- Religious Trauma Syndrome
- Surviving a natural disaster
- Brainwashing or severe manipulation
As you can see, there are countless types of trauma. Some psychologists claim most, if not all, people experience some type of traumatic event in their life, whether mild or extreme. The main result of abuse or trauma is it leads to a sense of hopelessness, disempowerment, or lack of connection to the self and others.
How Abuse, Trauma and Addiction Correlate
- 27% of veterans who suffer from PTSD also have a substance use disorder.
- 52% of men with PTSD abuse alcohol, as do 27% of women.
- Drug addiction is present on average 30% of men and women with PTSD.
- Nearly 75% of all people who have had some type of trauma claim they struggled with alcoholism.
Healing the Roots of Trauma
How can someone successfully heal from trauma? First, we must realize the fact that substance abuse and mental issues– as well as trauma– often go hand-in-hand. To truly heal from one, we must address all of these.
Thankfully, many professional treatment centers and the mental health services administration work to focus on a trauma-focused treatment plan for people who need it.
What is Trauma-Focused Addiction Treatment?
Certain therapies can help people who are processing traumatic experiences better than other therapies. Most good therapists today keep up with relevant, current studies and deeply understand the effects of trauma and addiction today. Therefore, they can effectively work with patients who want to overcome their trauma and addiction.
Therapists who specialize in trauma and addiction can effectively guide a patient through their abusive or life-threatening experience from the past in a safe way. They have the skills and necessary tools to help the patient remain calm, go at their own pace, and reach breakthroughs through time and professional care. Of course, healing from any trauma or addiction can take time so it’s up to the patient to be willing and dedicated to their progress. The key is that you don’t have to be afraid. Working through uncomfortable, scary memories allows you to release them so they don’t have as strong a hold on you anymore. This is where true recovery begins.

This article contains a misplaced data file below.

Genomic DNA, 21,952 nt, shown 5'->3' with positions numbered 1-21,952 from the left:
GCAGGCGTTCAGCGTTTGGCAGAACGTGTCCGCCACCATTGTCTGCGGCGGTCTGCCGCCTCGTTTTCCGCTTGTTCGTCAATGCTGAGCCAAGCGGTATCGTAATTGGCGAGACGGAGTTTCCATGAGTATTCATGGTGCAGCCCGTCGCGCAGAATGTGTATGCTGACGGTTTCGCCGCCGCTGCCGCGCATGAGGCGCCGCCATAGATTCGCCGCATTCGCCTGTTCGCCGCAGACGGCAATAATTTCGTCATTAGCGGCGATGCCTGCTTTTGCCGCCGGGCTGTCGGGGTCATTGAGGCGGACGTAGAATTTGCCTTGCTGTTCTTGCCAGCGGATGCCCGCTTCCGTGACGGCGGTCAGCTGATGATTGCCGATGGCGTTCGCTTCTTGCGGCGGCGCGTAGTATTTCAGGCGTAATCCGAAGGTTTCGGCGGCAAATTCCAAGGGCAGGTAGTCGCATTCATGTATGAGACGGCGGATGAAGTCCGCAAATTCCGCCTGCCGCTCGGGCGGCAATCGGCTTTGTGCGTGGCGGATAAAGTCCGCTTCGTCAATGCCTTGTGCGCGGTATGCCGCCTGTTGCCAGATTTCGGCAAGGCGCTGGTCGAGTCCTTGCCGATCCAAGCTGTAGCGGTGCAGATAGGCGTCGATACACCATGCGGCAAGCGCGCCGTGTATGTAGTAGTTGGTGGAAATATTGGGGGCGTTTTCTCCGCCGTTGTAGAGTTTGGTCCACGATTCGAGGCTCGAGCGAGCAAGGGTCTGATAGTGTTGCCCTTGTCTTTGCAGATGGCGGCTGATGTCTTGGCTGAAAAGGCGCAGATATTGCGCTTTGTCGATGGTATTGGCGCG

Here are the 6 Guiding Principles to the Trauma-Informed Approach:
- Trustworthiness and Transparency
- Peer Support
- Collaboration and Mutuality
- Empowerment, Voice, and Choice
- Cultural, Historical, and Gender Issues
(From SAMHSA, 2018)
With co-occurring disorders, further help such as rehab, a 12-step community, or detox may be necessary for a better chance at recovery. Addictionologists and therapists work together to help explore the root of addiction and offer individualized methods on the patient’s treatment. The more the root issues are healed, the less chance of relapse there will be.
The types of therapies can include group therapy, individual, support groups, or medical practices. If childhood trauma was the main issue that led to addiction, a therapist can help you specifically with that. It’s possible to learn new thought and behavioral patterns in order to promote new neural pathways in the brain while overcoming childhood abuse.
If you or a loved one needs help, call us at 949-625-4019.